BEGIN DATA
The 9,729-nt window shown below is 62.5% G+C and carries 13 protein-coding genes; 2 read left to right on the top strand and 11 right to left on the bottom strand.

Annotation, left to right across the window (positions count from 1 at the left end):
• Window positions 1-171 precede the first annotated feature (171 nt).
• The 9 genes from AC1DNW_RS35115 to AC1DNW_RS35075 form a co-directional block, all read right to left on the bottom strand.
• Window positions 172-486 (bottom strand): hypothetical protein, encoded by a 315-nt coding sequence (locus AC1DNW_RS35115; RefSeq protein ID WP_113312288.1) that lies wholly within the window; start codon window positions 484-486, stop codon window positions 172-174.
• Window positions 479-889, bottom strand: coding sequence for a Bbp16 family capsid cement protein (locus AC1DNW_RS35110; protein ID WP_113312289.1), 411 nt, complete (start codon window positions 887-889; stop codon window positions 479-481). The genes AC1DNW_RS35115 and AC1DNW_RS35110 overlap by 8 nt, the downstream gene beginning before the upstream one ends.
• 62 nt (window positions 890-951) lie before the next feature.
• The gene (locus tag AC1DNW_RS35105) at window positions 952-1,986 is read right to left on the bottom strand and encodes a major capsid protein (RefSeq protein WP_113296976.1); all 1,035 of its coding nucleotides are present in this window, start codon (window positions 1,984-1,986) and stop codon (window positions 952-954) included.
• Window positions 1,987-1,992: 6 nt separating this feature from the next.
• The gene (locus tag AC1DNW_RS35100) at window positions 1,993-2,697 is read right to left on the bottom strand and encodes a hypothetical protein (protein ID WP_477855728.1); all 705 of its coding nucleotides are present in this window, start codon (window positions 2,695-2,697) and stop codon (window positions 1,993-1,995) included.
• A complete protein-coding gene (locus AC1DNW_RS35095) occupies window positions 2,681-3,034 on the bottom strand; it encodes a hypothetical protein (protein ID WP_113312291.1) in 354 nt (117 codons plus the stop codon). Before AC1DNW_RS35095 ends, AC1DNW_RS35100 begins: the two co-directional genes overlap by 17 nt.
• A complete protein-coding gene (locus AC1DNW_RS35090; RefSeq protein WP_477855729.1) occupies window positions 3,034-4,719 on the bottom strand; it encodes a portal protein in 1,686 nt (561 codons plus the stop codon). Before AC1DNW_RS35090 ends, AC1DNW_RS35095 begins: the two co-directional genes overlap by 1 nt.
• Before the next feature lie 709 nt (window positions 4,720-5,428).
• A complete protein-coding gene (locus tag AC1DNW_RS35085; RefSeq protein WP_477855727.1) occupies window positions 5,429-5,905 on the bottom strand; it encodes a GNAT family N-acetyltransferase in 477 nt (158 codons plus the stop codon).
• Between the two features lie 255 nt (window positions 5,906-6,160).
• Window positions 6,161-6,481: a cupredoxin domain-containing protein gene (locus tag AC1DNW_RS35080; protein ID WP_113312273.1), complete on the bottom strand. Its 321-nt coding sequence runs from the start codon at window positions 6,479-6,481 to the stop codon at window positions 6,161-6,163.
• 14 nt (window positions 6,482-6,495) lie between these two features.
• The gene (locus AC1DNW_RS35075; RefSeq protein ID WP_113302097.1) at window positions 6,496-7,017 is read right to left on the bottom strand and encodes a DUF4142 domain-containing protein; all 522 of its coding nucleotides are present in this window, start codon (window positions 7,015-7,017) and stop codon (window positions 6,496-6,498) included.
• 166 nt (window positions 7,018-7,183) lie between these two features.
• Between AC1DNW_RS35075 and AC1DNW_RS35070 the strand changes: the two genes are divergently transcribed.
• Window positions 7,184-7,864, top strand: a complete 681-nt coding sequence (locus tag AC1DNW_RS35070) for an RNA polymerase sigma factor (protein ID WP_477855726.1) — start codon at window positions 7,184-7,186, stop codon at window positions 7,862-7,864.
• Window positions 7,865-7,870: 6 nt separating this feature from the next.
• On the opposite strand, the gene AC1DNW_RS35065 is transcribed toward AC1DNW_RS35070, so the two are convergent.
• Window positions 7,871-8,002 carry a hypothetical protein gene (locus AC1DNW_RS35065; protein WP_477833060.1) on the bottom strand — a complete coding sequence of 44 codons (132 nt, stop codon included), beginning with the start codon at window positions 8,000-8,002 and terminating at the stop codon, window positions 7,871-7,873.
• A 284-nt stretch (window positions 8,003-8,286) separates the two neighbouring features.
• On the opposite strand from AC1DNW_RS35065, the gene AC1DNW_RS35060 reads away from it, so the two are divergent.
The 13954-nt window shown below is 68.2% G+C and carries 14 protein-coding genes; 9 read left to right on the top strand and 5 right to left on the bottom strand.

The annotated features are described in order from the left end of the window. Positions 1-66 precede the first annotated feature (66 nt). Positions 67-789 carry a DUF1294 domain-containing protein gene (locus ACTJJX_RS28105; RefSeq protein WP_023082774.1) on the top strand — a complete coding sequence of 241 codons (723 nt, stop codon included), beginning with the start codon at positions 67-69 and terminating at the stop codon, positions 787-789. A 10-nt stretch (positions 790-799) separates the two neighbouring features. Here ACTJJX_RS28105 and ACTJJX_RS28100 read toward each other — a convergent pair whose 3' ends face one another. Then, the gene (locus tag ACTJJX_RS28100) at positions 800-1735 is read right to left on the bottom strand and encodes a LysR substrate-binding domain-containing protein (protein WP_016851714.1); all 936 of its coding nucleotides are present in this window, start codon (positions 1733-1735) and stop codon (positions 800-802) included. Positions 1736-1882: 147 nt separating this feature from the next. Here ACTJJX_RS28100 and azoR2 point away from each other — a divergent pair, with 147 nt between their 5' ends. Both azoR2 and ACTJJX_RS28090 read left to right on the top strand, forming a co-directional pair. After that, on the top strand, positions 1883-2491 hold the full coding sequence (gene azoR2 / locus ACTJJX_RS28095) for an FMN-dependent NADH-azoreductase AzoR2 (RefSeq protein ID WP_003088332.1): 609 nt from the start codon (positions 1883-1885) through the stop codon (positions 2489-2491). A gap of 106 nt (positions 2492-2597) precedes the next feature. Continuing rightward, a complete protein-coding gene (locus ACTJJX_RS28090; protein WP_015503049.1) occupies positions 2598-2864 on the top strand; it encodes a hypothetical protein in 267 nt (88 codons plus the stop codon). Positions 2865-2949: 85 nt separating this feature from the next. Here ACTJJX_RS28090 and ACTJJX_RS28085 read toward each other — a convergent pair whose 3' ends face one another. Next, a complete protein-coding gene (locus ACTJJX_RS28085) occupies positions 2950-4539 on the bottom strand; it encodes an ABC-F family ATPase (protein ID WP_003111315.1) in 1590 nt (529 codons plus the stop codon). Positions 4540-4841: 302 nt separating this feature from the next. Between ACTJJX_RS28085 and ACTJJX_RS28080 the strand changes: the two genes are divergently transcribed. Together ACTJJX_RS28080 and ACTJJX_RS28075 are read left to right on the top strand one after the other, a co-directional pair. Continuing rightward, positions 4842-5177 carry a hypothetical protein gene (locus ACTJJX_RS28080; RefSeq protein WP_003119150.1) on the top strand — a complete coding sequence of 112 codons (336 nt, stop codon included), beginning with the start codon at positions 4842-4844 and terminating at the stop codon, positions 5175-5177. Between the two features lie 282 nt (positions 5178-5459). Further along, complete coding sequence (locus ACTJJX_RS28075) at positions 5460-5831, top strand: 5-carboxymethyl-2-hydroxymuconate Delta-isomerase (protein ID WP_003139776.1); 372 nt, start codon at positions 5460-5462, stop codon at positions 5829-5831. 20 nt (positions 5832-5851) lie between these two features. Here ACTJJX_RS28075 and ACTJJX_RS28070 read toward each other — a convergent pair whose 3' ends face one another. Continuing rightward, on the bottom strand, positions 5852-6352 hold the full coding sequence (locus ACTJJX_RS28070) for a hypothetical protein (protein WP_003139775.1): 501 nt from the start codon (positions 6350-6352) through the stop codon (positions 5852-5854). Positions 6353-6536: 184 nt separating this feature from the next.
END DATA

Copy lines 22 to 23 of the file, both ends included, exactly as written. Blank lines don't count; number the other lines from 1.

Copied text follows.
• Window positions 7,865-7,870: 6 nt separating this feature from the next.
• On the opposite strand, the gene AC1DNW_RS35065 is transcribed toward AC1DNW_RS35070, so the two are convergent.